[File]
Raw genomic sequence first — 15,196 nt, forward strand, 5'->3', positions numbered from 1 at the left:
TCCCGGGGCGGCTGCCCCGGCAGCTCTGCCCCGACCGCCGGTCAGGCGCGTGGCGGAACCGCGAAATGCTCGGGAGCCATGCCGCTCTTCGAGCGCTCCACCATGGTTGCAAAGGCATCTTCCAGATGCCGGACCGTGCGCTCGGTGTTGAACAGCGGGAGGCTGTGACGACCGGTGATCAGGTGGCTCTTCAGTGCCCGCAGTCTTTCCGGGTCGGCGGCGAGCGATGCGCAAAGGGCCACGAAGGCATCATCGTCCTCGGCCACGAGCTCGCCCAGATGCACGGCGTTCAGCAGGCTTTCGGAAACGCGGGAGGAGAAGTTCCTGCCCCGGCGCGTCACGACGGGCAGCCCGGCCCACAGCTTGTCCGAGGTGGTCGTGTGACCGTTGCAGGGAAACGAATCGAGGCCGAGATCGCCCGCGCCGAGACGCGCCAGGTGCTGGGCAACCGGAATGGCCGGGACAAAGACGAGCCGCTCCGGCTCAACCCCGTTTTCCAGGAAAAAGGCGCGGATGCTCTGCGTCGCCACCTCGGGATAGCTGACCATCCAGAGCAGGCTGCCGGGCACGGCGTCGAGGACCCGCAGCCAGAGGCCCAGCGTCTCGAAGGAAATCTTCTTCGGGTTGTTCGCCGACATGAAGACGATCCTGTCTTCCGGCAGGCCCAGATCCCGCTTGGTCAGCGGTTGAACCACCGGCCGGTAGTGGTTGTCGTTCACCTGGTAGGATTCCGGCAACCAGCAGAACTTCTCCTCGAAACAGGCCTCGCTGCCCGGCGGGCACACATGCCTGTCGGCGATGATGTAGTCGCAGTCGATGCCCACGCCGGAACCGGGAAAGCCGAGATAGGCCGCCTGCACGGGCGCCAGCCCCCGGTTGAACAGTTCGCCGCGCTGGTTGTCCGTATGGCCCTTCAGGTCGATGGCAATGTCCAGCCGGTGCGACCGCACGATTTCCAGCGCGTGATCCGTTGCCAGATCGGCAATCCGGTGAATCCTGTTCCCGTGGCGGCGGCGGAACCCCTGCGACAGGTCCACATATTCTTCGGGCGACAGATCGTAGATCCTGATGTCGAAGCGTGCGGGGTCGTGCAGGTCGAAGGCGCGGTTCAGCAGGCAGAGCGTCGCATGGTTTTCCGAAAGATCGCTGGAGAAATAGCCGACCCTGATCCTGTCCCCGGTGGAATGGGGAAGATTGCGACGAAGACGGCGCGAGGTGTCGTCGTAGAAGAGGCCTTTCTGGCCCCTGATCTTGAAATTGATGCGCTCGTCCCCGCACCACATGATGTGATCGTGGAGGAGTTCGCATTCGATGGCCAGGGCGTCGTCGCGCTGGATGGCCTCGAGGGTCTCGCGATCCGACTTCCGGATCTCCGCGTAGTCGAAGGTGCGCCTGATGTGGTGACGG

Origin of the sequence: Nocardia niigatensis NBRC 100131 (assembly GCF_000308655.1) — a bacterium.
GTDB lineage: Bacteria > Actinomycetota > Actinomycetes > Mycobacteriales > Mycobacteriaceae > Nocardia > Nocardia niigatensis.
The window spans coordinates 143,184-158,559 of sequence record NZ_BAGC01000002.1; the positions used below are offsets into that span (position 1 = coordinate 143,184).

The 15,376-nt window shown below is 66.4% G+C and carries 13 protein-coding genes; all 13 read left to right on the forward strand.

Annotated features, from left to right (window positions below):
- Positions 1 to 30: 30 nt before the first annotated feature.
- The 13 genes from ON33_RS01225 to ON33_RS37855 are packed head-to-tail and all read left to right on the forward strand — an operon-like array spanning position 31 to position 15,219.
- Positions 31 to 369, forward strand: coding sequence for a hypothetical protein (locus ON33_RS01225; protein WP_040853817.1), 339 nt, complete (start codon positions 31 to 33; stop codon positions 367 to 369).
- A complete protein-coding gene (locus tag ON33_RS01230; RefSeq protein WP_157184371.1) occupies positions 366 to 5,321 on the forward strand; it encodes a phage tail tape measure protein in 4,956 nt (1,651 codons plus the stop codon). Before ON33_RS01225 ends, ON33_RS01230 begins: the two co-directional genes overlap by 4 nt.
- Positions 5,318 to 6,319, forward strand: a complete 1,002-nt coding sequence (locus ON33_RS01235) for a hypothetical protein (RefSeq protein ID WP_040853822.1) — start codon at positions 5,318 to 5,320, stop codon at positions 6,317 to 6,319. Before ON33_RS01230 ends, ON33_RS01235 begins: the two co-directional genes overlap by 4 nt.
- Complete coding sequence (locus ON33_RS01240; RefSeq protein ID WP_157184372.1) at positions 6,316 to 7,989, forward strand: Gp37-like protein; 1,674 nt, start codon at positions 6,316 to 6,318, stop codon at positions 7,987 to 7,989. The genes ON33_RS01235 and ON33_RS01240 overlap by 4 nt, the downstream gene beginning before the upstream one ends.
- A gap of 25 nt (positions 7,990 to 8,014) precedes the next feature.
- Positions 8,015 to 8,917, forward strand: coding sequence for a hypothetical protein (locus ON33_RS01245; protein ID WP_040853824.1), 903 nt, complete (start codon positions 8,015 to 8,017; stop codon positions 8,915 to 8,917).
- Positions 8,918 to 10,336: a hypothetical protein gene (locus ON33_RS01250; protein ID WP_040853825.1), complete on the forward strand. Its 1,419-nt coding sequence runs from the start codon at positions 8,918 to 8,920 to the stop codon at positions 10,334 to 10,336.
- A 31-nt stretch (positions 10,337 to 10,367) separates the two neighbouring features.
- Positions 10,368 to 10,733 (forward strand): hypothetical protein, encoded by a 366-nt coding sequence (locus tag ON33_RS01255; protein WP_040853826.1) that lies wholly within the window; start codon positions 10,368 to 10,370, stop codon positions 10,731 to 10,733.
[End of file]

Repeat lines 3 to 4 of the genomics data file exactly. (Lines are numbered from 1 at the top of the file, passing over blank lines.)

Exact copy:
Origin of the sequence: Nocardia niigatensis NBRC 100131 (assembly GCF_000308655.1) — a bacterium.
GTDB lineage: Bacteria > Actinomycetota > Actinomycetes > Mycobacteriales > Mycobacteriaceae > Nocardia > Nocardia niigatensis.